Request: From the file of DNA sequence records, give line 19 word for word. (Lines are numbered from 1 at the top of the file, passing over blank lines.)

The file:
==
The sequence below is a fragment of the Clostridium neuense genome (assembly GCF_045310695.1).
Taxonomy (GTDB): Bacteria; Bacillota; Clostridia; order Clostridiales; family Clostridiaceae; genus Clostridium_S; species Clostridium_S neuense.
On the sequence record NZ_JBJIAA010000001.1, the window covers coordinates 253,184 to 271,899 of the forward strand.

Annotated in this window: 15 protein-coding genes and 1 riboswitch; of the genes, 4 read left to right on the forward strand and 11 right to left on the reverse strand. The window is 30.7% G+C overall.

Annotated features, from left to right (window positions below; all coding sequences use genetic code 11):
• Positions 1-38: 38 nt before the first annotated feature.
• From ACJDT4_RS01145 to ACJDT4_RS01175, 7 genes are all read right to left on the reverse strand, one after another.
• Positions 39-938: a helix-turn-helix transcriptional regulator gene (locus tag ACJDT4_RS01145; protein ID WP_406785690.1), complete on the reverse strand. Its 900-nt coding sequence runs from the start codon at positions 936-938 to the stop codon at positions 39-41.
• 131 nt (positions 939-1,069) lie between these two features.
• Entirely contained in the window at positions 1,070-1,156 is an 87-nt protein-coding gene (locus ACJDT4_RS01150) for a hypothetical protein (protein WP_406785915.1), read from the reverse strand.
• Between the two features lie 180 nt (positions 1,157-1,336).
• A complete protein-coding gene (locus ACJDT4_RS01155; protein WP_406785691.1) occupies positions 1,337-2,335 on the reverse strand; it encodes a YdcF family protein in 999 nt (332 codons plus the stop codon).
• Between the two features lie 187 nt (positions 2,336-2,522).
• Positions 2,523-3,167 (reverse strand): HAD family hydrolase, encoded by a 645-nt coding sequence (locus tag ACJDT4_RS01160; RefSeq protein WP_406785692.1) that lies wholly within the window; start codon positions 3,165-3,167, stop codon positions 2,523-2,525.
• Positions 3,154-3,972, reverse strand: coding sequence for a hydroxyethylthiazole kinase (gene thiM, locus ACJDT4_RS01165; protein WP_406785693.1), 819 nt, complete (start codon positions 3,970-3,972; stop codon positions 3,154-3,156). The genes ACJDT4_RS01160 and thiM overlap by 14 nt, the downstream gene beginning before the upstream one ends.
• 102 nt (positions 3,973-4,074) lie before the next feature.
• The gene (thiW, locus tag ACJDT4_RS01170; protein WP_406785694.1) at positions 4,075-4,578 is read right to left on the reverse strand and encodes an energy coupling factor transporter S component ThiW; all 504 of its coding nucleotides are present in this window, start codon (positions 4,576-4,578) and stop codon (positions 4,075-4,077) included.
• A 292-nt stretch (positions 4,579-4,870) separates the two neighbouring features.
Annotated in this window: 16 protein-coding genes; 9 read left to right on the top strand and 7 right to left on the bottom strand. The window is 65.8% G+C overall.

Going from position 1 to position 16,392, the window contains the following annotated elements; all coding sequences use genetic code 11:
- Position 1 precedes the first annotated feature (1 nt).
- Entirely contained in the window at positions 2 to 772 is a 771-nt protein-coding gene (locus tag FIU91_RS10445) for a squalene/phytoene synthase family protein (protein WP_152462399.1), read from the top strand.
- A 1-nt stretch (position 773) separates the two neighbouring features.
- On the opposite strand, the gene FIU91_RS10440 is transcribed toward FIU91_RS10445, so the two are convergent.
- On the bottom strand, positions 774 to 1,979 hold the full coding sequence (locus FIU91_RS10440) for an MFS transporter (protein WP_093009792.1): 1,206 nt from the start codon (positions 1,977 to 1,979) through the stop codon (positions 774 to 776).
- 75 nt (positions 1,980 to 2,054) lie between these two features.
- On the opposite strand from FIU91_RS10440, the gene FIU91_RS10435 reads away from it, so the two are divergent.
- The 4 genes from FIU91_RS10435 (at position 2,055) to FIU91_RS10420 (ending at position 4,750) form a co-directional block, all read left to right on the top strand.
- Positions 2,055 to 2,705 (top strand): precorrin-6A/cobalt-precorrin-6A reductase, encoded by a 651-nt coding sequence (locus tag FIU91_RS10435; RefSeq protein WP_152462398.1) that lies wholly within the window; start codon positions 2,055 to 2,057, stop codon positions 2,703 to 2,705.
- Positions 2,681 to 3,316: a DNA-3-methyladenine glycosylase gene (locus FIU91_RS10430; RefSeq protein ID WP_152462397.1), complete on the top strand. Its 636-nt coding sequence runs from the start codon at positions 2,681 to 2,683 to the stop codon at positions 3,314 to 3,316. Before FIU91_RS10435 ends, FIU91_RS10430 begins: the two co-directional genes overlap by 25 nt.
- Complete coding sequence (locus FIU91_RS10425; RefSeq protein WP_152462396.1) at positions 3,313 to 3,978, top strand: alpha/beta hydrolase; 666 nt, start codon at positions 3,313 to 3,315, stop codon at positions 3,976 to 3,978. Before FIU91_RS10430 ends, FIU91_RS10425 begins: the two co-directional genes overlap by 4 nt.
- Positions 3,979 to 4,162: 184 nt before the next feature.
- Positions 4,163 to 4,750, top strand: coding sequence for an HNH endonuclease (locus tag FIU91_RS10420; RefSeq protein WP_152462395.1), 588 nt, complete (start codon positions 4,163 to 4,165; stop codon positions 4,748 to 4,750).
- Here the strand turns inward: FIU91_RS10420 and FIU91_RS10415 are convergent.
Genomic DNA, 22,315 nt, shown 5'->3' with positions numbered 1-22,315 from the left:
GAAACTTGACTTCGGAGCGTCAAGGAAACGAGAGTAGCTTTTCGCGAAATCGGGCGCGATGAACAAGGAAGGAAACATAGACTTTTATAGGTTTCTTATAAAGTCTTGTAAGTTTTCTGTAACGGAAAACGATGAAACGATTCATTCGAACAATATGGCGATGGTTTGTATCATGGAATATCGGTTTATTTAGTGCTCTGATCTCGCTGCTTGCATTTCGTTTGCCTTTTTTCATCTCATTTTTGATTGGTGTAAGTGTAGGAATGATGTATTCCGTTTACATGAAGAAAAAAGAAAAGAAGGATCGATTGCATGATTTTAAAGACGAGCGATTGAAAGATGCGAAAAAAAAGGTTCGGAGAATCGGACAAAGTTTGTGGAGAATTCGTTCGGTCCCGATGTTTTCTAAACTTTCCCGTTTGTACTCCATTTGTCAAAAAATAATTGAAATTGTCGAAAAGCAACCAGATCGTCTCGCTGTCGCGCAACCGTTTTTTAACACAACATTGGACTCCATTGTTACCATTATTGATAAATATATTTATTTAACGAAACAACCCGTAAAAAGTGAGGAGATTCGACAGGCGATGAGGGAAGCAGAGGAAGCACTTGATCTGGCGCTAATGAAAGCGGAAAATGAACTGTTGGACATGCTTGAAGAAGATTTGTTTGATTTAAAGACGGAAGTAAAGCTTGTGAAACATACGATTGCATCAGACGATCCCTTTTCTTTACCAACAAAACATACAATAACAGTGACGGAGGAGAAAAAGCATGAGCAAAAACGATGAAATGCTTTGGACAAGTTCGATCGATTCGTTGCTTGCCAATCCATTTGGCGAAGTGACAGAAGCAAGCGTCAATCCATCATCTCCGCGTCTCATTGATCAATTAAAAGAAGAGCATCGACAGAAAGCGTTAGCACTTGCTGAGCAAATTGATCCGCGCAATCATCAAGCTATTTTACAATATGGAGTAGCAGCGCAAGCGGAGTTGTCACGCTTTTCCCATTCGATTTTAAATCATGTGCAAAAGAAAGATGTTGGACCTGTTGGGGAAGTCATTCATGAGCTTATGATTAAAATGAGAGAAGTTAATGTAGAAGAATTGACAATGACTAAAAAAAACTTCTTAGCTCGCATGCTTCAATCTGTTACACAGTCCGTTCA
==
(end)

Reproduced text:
Annotated in this window: 16 protein-coding genes; 9 read left to right on the top strand and 7 right to left on the bottom strand. The window is 65.8% G+C overall.